There are fears that the United Kingdom's outdated border controls could become a national disgrace in London's Olympic year.
Digital Journal recently warned of Easter gridlock affecting air passenger arrivals in the United Kingdom but according to the Board of Airline Representatives in the UK (BAR UK), the situation could get much, much worse and become a national embarrassment in this, the year of the London Olympics.
BAR UK fears that what it considers to be outdated border and immigration controls in the UK could see some airline arrivals having to spend more time in UK immigration halls than they have spent in the air.
BAR UK is an organisation which represents over 86 scheduled airlines in the UK in their dealings with Government, Government Departments, Regulators and Airport Operators. Their concern emanates from the latest forecast by the UK based Immigration Services Union that passport delays for travellers entering the UK could last from three to four hours as a matter of routine. Such delays, they say, would be a national embarrassment and would have a seriously detrimental effect on the UK economy.
According to BAR UK, the UK Border Agency, which is part of the British Home Office, a government department, and has responsibility for policing UK borders, needs to adopt improved processes and make better use of available information. Failure to do so could mean visitors, travellers and businessmen to the UK taking their custom elsewhere.
Bar UK claims that the need to ensure full border checks can be managed against the steady growth of air travel. They say the current over-reliance on manual systems of checking passports, visas and immigration papers will simply result in longer queues. As a consequence, increasingly larger immigration halls would need to be built to cope with the throngs of people waiting at airports to enter the UK.
Mike Carrivick, chief executive of BAR UK said,
"The efforts of the Border Force to handle peak periods such as bank holidays and the Olympics are well-recognised but cannot be sustained without necessary changes. The airline community already cooperates by providing advance access to the passport data of approximately 90 million travellers each year, all of whom can be checked against a watch list to identify those who pose a threat or who should not be in the UK."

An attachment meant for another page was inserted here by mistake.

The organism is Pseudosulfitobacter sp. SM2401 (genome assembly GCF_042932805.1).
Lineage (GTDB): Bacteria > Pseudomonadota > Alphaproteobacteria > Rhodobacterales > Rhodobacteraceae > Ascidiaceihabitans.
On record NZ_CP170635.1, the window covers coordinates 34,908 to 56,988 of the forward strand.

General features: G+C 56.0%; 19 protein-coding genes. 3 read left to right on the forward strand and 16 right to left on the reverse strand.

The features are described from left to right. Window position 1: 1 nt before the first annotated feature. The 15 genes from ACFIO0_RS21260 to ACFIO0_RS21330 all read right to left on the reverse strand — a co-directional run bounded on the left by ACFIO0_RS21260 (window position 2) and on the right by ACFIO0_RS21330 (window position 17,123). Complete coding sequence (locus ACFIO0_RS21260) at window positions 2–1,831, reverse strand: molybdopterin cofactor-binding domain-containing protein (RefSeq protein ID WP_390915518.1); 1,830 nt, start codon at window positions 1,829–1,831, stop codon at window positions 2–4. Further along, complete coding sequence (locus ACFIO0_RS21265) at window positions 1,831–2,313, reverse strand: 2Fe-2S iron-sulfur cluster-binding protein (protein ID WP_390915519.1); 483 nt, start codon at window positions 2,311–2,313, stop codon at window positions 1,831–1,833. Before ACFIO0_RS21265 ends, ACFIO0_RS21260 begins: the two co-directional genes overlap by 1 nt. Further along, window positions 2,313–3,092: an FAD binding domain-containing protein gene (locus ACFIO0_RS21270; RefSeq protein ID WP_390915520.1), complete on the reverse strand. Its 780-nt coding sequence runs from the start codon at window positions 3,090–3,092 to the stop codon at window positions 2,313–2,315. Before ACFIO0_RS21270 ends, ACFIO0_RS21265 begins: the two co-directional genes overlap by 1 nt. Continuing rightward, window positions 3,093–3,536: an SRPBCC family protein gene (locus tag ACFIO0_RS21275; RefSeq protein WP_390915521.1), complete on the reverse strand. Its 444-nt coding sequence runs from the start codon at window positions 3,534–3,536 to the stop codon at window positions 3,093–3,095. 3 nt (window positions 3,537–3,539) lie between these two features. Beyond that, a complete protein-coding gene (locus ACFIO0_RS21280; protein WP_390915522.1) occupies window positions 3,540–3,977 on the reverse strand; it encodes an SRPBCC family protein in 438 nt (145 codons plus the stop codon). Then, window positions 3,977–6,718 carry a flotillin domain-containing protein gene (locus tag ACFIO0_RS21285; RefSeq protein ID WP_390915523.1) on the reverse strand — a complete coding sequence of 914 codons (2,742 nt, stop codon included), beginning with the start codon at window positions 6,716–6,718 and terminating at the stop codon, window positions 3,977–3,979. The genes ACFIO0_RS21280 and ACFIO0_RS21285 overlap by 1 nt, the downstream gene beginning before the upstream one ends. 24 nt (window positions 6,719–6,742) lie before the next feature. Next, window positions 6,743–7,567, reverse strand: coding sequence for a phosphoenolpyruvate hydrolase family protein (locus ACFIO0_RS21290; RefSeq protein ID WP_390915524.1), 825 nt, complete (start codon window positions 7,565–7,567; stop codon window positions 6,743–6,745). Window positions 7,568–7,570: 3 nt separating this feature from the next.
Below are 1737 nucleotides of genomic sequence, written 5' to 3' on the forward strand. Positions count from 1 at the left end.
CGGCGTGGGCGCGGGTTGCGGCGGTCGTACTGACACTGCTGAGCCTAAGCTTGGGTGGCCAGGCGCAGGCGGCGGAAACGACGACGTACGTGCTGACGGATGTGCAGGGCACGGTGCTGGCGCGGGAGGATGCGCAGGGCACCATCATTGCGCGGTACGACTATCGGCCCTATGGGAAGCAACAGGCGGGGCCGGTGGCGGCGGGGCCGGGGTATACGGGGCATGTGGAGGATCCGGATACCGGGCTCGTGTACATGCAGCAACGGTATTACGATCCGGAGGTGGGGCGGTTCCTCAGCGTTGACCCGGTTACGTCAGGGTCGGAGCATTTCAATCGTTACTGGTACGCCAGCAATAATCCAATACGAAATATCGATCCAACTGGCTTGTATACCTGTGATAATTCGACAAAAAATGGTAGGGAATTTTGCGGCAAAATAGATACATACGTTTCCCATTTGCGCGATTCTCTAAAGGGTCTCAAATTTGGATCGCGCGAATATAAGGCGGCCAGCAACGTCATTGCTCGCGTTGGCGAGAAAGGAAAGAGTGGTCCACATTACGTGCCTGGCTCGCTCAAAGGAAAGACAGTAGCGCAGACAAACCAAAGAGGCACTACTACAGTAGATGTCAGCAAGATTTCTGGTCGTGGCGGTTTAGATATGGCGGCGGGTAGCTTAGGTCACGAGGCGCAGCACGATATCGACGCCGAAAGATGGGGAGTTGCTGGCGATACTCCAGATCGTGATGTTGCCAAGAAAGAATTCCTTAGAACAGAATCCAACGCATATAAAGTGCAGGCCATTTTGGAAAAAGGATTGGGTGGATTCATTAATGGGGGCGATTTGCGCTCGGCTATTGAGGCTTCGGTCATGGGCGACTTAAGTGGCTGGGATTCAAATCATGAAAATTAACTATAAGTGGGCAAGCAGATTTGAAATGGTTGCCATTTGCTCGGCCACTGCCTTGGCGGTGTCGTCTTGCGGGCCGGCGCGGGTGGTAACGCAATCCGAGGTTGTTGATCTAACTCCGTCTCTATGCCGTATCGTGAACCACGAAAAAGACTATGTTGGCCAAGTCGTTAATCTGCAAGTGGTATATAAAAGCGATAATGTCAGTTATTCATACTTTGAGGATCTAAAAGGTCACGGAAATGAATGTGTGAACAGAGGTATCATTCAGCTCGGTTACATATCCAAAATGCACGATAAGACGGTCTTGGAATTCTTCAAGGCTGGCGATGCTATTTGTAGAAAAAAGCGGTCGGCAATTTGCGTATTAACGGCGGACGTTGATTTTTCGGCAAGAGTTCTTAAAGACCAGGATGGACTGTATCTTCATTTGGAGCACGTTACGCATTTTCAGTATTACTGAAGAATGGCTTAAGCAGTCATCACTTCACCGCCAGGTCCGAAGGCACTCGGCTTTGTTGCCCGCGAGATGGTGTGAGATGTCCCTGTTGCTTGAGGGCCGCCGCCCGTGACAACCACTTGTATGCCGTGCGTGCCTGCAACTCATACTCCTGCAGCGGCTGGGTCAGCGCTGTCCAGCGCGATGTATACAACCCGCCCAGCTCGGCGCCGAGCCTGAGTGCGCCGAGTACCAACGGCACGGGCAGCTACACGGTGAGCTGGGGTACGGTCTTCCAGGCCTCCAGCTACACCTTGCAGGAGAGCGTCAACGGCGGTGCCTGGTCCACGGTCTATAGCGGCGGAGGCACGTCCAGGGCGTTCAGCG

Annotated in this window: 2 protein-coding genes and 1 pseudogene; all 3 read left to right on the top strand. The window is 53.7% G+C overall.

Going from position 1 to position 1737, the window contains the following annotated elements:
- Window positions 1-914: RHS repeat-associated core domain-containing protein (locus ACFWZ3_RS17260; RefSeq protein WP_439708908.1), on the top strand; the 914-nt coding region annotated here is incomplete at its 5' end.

"Allied to that, airlines would also like to see an increase in the number of smart gates, that permit automated entry through the use of chip-enabled passports, and the re-introduction of smartzones. Collectively, huge improvements can be made to the queues to enter the UK without compromising the Government's need for full border controls.
"We call upon the Government to speed up entry into the UK by investing now in the technology and systems which will allow far more efficient use of available information and resources, without compromising on security."
The real test will come when the London Olympics hit town between July 27 and August 12 this year. Those dates are overlapped by one of the busiest periods for holiday travellers in and out of the UK.
Estimates vary for the number of tourists and athletes who will be heading for the Olympics in the UK this summer. The City of London puts the additional spectator numbers at around 500,000 (including UK nationals). To that has to be added a further 200,000 or so athletes, coaches and Olympic administrators from around the globe. The latter numbers may seem small but, of course, for the UK Border Agency controls, they will be concentrated over a relatively short time scale and could result in intolerable delays for travellers and athletes alike.